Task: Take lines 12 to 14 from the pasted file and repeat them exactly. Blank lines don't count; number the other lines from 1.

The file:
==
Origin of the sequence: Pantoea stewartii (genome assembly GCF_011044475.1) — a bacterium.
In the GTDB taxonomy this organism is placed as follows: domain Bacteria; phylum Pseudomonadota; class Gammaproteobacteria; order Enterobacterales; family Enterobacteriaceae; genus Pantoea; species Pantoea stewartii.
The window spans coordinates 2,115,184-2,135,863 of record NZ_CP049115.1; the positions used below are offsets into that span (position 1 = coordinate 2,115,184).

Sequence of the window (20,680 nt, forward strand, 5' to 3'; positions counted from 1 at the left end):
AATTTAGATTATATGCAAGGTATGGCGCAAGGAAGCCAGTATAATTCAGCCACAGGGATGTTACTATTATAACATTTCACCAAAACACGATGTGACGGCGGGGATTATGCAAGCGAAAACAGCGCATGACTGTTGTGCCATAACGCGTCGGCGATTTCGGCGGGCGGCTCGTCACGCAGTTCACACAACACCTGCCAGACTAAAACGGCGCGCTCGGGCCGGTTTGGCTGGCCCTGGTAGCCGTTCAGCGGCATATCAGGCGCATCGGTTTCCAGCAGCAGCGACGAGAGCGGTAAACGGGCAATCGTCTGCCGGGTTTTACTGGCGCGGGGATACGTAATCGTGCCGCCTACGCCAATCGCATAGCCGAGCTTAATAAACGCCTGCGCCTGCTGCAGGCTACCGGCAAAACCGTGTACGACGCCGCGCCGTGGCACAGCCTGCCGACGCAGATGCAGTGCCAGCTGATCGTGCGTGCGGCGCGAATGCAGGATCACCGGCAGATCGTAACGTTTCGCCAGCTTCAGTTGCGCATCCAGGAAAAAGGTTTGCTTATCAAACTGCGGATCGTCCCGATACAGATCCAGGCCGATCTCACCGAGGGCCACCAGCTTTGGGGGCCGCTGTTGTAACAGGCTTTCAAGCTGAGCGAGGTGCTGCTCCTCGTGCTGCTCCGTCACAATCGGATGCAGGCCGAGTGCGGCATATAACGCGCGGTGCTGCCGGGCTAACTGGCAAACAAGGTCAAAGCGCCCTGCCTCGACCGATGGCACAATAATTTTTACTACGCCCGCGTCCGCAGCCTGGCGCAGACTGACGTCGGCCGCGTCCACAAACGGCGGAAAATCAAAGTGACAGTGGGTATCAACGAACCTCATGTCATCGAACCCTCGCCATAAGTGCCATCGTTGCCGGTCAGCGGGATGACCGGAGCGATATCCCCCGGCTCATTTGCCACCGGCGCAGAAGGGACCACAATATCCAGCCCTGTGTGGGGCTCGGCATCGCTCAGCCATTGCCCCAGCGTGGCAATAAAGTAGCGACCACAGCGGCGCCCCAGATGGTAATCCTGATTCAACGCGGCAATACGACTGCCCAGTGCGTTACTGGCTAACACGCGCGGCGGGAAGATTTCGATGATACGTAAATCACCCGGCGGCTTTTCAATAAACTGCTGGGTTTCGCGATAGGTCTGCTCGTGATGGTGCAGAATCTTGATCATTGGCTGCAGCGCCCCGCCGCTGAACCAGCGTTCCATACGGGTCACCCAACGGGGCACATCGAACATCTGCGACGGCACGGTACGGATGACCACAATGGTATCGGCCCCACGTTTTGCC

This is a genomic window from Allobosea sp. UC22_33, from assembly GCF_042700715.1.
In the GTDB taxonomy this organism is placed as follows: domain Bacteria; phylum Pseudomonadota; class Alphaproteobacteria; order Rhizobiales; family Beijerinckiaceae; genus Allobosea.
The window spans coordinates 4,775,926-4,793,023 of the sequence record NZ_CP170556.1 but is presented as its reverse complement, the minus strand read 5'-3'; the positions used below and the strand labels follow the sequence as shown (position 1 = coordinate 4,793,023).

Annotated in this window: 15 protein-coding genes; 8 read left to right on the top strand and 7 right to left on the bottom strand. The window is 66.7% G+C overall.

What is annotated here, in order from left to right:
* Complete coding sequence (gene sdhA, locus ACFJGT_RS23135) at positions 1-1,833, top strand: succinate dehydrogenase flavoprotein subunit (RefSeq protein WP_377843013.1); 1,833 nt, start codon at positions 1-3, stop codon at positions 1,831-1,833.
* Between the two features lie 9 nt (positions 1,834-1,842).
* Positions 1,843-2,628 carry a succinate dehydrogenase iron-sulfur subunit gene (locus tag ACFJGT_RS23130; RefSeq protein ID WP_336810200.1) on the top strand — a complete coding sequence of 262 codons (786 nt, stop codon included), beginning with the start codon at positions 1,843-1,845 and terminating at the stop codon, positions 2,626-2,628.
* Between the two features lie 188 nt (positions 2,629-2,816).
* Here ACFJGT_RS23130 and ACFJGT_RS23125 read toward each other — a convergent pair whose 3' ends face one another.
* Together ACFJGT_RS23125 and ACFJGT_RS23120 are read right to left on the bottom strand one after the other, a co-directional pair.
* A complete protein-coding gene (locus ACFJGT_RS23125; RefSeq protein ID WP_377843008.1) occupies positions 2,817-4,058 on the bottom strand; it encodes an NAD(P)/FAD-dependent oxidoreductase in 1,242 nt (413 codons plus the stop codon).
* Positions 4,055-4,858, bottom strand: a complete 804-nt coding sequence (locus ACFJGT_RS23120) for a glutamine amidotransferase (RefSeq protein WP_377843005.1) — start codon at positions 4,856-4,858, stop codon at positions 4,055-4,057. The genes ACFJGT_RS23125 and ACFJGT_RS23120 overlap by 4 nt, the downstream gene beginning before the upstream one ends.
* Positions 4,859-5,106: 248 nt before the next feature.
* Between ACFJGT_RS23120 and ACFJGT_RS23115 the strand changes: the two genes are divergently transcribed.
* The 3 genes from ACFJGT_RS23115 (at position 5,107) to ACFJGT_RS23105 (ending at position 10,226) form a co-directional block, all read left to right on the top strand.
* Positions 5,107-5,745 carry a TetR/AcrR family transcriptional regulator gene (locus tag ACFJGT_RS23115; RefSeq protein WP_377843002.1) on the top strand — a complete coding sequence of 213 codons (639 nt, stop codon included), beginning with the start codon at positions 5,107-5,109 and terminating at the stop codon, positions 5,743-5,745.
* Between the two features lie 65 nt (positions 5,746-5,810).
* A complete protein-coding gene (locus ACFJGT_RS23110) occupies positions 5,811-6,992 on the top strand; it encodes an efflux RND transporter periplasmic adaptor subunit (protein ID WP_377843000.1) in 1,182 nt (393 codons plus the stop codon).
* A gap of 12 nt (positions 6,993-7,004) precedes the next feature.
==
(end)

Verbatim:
* Between the two features lie 9 nt (positions 1,834-1,842).
* Positions 1,843-2,628 carry a succinate dehydrogenase iron-sulfur subunit gene (locus tag ACFJGT_RS23130; RefSeq protein ID WP_336810200.1) on the top strand — a complete coding sequence of 262 codons (786 nt, stop codon included), beginning with the start codon at positions 1,843-1,845 and terminating at the stop codon, positions 2,626-2,628.
* Between the two features lie 188 nt (positions 2,629-2,816).